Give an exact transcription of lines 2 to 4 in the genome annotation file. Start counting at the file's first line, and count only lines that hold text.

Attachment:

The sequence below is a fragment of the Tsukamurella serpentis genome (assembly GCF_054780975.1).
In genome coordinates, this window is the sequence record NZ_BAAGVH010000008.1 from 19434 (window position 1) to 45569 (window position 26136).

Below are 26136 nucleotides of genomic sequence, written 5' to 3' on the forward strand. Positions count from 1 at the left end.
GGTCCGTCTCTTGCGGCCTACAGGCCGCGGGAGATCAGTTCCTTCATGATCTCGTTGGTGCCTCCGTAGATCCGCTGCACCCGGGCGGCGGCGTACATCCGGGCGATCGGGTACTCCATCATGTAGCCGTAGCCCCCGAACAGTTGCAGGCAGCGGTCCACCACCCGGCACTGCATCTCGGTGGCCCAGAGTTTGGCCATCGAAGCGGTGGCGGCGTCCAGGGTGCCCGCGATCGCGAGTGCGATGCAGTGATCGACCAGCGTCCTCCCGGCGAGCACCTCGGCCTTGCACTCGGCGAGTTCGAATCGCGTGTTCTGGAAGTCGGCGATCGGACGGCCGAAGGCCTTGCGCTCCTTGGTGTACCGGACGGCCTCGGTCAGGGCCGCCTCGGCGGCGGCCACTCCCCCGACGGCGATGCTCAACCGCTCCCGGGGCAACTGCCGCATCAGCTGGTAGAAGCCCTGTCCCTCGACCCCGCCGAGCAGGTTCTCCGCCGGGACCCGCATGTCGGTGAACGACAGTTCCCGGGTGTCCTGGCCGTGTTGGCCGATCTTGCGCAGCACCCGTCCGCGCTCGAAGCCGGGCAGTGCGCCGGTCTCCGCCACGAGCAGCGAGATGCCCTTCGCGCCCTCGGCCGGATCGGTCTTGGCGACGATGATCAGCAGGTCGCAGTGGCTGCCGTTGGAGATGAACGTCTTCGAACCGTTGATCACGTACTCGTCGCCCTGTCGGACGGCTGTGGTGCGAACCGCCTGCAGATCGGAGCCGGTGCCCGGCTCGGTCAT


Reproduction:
In genome coordinates, this window is the sequence record NZ_BAAGVH010000008.1 from 19434 (window position 1) to 45569 (window position 26136).

Below are 26136 nucleotides of genomic sequence, written 5' to 3' on the forward strand. Positions count from 1 at the left end.
GGTCCGTCTCTTGCGGCCTACAGGCCGCGGGAGATCAGTTCCTTCATGATCTCGTTGGTGCCTCCGTAGATCCGCTGCACCCGGGCGGCGGCGTACATCCGGGCGATCGGGTACTCCATCATGTAGCCGTAGCCCCCGAACAGTTGCAGGCAGCGGTCCACCACCCGGCACTGCATCTCGGTGGCCCAGAGTTTGGCCATCGAAGCGGTGGCGGCGTCCAGGGTGCCCGCGATCGCGAGTGCGATGCAGTGATCGACCAGCGTCCTCCCGGCGAGCACCTCGGCCTTGCACTCGGCGAGTTCGAATCGCGTGTTCTGGAAGTCGGCGATCGGACGGCCGAAGGCCTTGCGCTCCTTGGTGTACCGGACGGCCTCGGTCAGGGCCGCCTCGGCGGCGGCCACTCCCCCGACGGCGATGCTCAACCGCTCCCGGGGCAACTGCCGCATCAGCTGGTAGAAGCCCTGTCCCTCGACCCCGCCGAGCAGGTTCTCCGCCGGGACCCGCATGTCGGTGAACGACAGTTCCCGGGTGTCCTGGCCGTGTTGGCCGATCTTGCGCAGCACCCGTCCGCGCTCGAAGCCGGGCAGTGCGCCGGTCTCCGCCACGAGCAGCGAGATGCCCTTCGCGCCCTCGGCCGGATCGGTCTTGGCGACGATGATCAGCAGGTCGCAGTGGCTGCCGTTGGAGATGAACGTCTTCGAACCGTTGATCACGTACTCGTCGCCCTGTCGGACGGCTGTGGTGCGAACCGCCTGCAGATCGGAGCCGGTGCCCGGCTCGGTCAT